Troubleshooting Wireless Issues

Wireless issues can be very frustrating because teachers often don’t know what to look for or how to troubleshoot. Here’s a quick checklist of things to look for when problems arise, and there is a handout with more information that you can download from the Box widget in the sidebar.

  1. Check the Power

    Are both of the black electrical cords are plugged in?
    Are both power switches on the back turned on?

  2. Check the Network Connection

    Is the Ethernet cable (the one that looks like a phone jack) plugged in?
    Is it plugged into a “hot” port?

  3. Check the Wireless Access Point on top of the cart

    Is the wireless access point getting power?

  4. Make sure that the wireless is enabled on the computer

    Has the wireless been accidentally disabled?

  5. Check for low, very low, or no connectivity

    Are some computers not picking up a wireless signal even though you have a working access point in your room?

  6. Check for a cart in a nearby room that is not connected

    Is there a cart nearby that is getting power but the network cable is not connected?

Don’t ever hesitate to ask for help from your technician or ITRT! Hopefully, though, this checklist will help you out when help is not immediately available. Remember the handout in the Box in the sidebar too if you don’t already have a copy.

Many of you have recorded podcasts, and a few of you have mentioned that it would be nice to be able to add pictures. Well, now there is an easy and *free* online tool that lets you do just that. You can also skip around, so you can go straight to the student/picture that you are interested in. The web site is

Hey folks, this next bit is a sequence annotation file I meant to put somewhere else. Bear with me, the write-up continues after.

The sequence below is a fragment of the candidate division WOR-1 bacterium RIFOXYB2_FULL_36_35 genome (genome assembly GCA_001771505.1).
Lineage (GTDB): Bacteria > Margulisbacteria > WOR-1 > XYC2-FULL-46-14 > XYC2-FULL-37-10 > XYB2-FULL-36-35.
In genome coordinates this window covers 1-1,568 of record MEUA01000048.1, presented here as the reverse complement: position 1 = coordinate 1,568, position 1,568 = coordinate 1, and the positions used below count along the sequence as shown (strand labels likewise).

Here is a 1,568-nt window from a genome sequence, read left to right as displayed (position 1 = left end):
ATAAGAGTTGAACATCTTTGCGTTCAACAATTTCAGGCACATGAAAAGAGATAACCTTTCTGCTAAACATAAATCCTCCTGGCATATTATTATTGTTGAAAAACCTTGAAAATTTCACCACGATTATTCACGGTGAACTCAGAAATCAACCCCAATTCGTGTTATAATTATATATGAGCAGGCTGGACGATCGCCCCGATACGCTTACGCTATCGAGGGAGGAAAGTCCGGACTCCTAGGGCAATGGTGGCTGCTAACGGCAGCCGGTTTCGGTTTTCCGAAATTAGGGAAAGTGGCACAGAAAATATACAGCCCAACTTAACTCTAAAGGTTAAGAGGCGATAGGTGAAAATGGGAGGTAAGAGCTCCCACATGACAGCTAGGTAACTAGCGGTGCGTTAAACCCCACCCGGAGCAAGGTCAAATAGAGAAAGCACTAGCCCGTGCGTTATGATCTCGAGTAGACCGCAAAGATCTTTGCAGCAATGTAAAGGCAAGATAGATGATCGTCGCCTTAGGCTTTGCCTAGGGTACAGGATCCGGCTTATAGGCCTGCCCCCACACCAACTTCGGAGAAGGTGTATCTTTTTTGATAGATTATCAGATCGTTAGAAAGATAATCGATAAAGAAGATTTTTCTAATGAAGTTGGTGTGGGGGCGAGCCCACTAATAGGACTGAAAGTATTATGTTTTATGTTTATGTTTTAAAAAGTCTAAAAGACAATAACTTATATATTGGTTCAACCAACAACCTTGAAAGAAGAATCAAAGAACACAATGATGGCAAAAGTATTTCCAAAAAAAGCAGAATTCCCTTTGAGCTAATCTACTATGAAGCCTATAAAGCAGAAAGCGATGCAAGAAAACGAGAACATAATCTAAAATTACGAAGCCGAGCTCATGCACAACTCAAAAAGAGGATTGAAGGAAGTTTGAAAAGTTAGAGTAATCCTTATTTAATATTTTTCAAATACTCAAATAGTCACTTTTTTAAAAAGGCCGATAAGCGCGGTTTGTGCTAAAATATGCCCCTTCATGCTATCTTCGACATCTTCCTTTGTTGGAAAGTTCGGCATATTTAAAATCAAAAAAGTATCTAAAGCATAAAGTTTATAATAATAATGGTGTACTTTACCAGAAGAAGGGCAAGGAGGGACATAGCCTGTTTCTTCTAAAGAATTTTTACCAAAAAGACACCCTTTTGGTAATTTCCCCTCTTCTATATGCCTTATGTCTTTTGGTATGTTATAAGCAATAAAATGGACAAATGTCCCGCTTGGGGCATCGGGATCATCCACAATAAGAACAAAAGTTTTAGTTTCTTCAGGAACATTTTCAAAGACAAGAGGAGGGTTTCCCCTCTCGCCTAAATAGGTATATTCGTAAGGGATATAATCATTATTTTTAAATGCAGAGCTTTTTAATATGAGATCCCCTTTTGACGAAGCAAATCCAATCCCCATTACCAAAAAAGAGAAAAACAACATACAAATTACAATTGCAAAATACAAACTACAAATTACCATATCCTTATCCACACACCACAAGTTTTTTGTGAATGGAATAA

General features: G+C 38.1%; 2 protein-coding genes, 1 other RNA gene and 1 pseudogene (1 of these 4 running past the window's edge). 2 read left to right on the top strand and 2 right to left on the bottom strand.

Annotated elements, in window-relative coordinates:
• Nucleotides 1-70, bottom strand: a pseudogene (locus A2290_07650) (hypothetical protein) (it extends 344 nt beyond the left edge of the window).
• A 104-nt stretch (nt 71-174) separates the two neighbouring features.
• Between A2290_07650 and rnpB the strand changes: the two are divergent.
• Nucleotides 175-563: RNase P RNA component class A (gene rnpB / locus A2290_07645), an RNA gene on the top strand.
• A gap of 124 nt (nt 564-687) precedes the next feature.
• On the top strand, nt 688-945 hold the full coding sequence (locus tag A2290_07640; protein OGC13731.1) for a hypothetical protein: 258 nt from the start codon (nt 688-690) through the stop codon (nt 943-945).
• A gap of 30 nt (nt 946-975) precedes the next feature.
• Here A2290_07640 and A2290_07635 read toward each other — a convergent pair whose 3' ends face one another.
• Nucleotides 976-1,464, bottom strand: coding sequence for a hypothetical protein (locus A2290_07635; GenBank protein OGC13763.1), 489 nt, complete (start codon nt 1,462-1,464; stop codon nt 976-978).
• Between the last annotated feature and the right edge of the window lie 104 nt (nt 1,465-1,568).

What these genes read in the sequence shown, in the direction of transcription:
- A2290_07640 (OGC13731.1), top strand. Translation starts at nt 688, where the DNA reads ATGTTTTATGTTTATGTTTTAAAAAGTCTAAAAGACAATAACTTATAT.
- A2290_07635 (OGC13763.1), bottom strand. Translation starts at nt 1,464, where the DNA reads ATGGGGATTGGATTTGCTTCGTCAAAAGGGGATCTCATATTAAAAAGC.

Here’s a example of a voicethread we did with Melanie Smith’s first grades at West Salem after they created their own robots and wrote stories about them:

To set up your own account, go to and register for a new account. Then click on the Go Pro button, then click the K-12 Educators click here link. Complete the form and be sure to use your school email address so you can get a *free* Pro account.

After you have activated your account, let me know and I’ll help you get started with your first voicethread. I like to set the “Share” settings as public with comments, comment moderation ON, and Listed on Browse NO. This way, I can embed the voicethread on a blog or website, I can send the link to someone, but it will not be visible to someone just browsing through the site.

How can you use this great tool? How about book reviews, field trip pictures, digital stories, or even SOL reviews? Here are a few links to help give your more ideas:

VoiceThreads in the Classroom

VoiceThreads Examples

Second Grade Book Reviews (great project for any grade!)

Create Your Own Ending Story